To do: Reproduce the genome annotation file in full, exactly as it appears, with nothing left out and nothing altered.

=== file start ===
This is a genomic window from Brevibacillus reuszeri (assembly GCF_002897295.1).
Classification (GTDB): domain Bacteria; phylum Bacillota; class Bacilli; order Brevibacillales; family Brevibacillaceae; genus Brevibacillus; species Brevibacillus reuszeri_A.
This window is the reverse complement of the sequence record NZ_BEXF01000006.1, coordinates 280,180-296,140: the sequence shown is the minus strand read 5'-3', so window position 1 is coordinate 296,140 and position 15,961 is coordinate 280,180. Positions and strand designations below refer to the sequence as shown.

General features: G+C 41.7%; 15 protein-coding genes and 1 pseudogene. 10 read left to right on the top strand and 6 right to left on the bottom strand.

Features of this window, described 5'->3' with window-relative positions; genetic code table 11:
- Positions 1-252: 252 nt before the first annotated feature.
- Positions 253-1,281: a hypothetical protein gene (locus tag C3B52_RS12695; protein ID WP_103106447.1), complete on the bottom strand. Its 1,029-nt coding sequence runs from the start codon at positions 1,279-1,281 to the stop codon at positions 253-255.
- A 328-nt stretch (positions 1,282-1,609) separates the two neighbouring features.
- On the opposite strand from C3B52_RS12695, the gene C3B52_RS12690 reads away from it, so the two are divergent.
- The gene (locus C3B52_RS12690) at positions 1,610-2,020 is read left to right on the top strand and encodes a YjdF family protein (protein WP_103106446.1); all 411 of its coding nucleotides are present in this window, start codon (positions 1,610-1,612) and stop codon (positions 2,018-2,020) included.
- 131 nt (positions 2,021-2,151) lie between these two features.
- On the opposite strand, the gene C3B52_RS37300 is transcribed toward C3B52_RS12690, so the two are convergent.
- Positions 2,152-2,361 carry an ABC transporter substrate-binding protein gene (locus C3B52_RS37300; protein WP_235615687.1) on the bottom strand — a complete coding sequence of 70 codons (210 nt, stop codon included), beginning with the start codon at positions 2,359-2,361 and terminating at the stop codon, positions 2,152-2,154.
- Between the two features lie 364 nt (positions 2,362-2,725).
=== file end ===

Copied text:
This is a genomic window from Brevibacillus reuszeri (assembly GCF_002897295.1).
Classification (GTDB): domain Bacteria; phylum Bacillota; class Bacilli; order Brevibacillales; family Brevibacillaceae; genus Brevibacillus; species Brevibacillus reuszeri_A.
This window is the reverse complement of the sequence record NZ_BEXF01000006.1, coordinates 280,180-296,140: the sequence shown is the minus strand read 5'-3', so window position 1 is coordinate 296,140 and position 15,961 is coordinate 280,180. Positions and strand designations below refer to the sequence as shown.

General features: G+C 41.7%; 15 protein-coding genes and 1 pseudogene. 10 read left to right on the top strand and 6 right to left on the bottom strand.

Features of this window, described 5'->3' with window-relative positions; genetic code table 11:
- Positions 1-252: 252 nt before the first annotated feature.
- Positions 253-1,281: a hypothetical protein gene (locus tag C3B52_RS12695; protein ID WP_103106447.1), complete on the bottom strand. Its 1,029-nt coding sequence runs from the start codon at positions 1,279-1,281 to the stop codon at positions 253-255.
- A 328-nt stretch (positions 1,282-1,609) separates the two neighbouring features.
- On the opposite strand from C3B52_RS12695, the gene C3B52_RS12690 reads away from it, so the two are divergent.
- The gene (locus C3B52_RS12690) at positions 1,610-2,020 is read left to right on the top strand and encodes a YjdF family protein (protein WP_103106446.1); all 411 of its coding nucleotides are present in this window, start codon (positions 1,610-1,612) and stop codon (positions 2,018-2,020) included.
- 131 nt (positions 2,021-2,151) lie between these two features.
- On the opposite strand, the gene C3B52_RS37300 is transcribed toward C3B52_RS12690, so the two are convergent.
- Positions 2,152-2,361 carry an ABC transporter substrate-binding protein gene (locus C3B52_RS37300; protein WP_235615687.1) on the bottom strand — a complete coding sequence of 70 codons (210 nt, stop codon included), beginning with the start codon at positions 2,359-2,361 and terminating at the stop codon, positions 2,152-2,154.
- Between the two features lie 364 nt (positions 2,362-2,725).